Without a Federal Privacy Law, States Are Left to Figure Out How to Protect Consumer Data

Facebook CEO Mark Zuckerberg

Facebook CEO Mark Zuckerberg Francois Mori / AP Photo

 

Connecting state and local government leaders

Representatives of the technology industry, and some state officials, say having broad privacy laws in each state could curb innovation. But other states leaders argue intervention is necessary to protect consumers.

WASHINGTON — State attorneys general should target specific bad behavior within the data economy instead of backing broader privacy laws that stifle innovation, some state officials and technology advocates argued Wednesday.

Others have argued that states need to step in to protect consumers, as California has done with a landmark privacy bill, unless Congress moves to implement a federal law. 

While the Cambridge Analytica scandal made Facebook the face of U.S. online privacy concerns, the data economy includes everything from financial services offering customers more digital tools to transportation companies reducing traffic congestion using geolocation.

Speaking at the National Association of Attorneys General winter meeting, Vermont Assistant AG Ryan Kriger said consumers longing for the days of do-not-call lists are increasingly dissatisfied with companies that fail to protect their data or wind up with it without their knowledge.

“At the state level, I think that we all kind of agree that some sort of federal solution—some sort of uniform solution across the board that has strong consumer protections—would be a great thing,” Kriger said. “Based on my conversations, I don’t think it’s happening this year.”

That lack of certainty has led AGs to encourage state legislatures to test solutions that protect citizens, he added.

In 2018, California passed its Consumer Privacy Act, which goes into effect in 2020 and grants consumers the right to know what personal information businesses have collected on them; opt out of the sale of that information to third parties; have most businesses delete that information; and equal treatment if they exercise those privacy rights. The law was expedited before a similar ballot measure could be voted on in the 2018 general election, which backers said would have been harder to amend as problems reveal themselves.

Proponents have called the California law a necessary step to protect consumers and said it should be used as a blueprint, either by other states or the federal government. Last month, California Attorney General Xavier Becerra unveiled a new proposal to strengthen his ability to enforce the law before it goes into effect.  

The originally measure has come under criticism from technology companies, with representatives arguing they don’t want to have to follow many different sets of state regulations. At a House committee hearing last week, some argued that Congress needs to act and overrule state measures.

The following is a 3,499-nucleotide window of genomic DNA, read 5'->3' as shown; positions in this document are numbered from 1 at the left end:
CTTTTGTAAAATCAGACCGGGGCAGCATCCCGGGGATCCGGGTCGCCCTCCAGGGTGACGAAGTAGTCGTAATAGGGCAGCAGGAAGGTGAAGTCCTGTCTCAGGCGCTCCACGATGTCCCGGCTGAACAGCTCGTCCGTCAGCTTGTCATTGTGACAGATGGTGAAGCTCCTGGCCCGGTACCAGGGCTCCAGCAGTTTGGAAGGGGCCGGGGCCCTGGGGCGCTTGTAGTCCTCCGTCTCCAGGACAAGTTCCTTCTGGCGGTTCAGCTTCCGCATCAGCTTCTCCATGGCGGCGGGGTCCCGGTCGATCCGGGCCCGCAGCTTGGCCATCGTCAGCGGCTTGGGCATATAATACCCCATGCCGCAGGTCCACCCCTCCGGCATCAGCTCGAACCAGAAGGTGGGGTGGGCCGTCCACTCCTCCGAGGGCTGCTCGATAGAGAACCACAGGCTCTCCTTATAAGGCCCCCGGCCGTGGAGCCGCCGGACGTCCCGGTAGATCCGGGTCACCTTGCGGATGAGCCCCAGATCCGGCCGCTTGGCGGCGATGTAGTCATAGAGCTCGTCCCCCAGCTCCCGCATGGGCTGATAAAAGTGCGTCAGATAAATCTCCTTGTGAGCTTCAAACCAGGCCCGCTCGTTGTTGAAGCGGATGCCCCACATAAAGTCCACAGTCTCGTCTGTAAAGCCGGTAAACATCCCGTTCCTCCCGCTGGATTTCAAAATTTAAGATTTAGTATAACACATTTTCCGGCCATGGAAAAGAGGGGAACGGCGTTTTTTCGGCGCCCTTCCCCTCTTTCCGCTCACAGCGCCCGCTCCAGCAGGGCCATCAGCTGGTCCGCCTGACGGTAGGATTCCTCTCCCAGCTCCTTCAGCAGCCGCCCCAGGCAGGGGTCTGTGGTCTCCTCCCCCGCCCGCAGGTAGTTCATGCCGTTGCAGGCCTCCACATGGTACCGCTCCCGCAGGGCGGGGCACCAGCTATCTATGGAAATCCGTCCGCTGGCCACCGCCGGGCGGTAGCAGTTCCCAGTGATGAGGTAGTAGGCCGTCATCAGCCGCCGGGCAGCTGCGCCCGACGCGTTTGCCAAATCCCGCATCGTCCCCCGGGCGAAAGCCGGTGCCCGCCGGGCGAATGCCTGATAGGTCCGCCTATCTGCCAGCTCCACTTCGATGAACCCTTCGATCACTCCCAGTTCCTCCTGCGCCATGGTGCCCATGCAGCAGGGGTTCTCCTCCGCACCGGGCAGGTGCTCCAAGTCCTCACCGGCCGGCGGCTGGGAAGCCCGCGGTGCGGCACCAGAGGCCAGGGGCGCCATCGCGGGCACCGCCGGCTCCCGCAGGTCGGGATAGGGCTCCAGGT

Daniel Castro, vice president Information Technology and Innovation Foundation, a tech industry think tank, said the California law created two problems—the first being the compliance and potential legal costs it imposed on businesses. Any company averaging as few as 137 transactions a day is affected, he said.

The second problem is other states are now contemplating their own data privacy laws, Castro said. While the California law is based off what the European Union did with its General Data Protection Regulation, proponents forget that rule ended up harmonizing the numerous data protection laws of 28 member countries, he said.  

“What’s interesting in the U.S. is we’re saying, ‘Well, let’s copy Europe, but let’s do it with 50 different laws,’” Castro said. “Which is exactly the thing that they were trying to prevent in the first place.”

Most consumers are willing to make tradeoffs like supplying companies with biometric data if it means a discount or signing into an app easier, but they’re concerned about financial fraud or revenge porn, he added.

Maneesha Mithal, an associate director with the Federal Trade Commission, noted that people also find the unexpected sharing of health information, such as a battle with depression, damaging to their reputations.

“I think the challenge will be where to draw those lines and what conduct is harmful,” Mithal said.

Plenty of companies’ business models revolve around sharing or monetizing data, and some are more transparent about that than others, Castro said.

State AGs can promote a culture shift by asking questions earlier on about the appropriateness of those behaviors, he added, and targeting companies that fail to secure data properly or share it with the wrong third parties.

Nebraska AG Doug Peterson agreed that offices like his need to pinpoint particular companies that aren’t acting in good faith.

“If you try to do a blanket approach, you’re really going to affect innovation,” Peterson said. “But target the bad actors.”

Dave Nyczepir is a News Editor at Route Fifty and is based in Washington, D.C.

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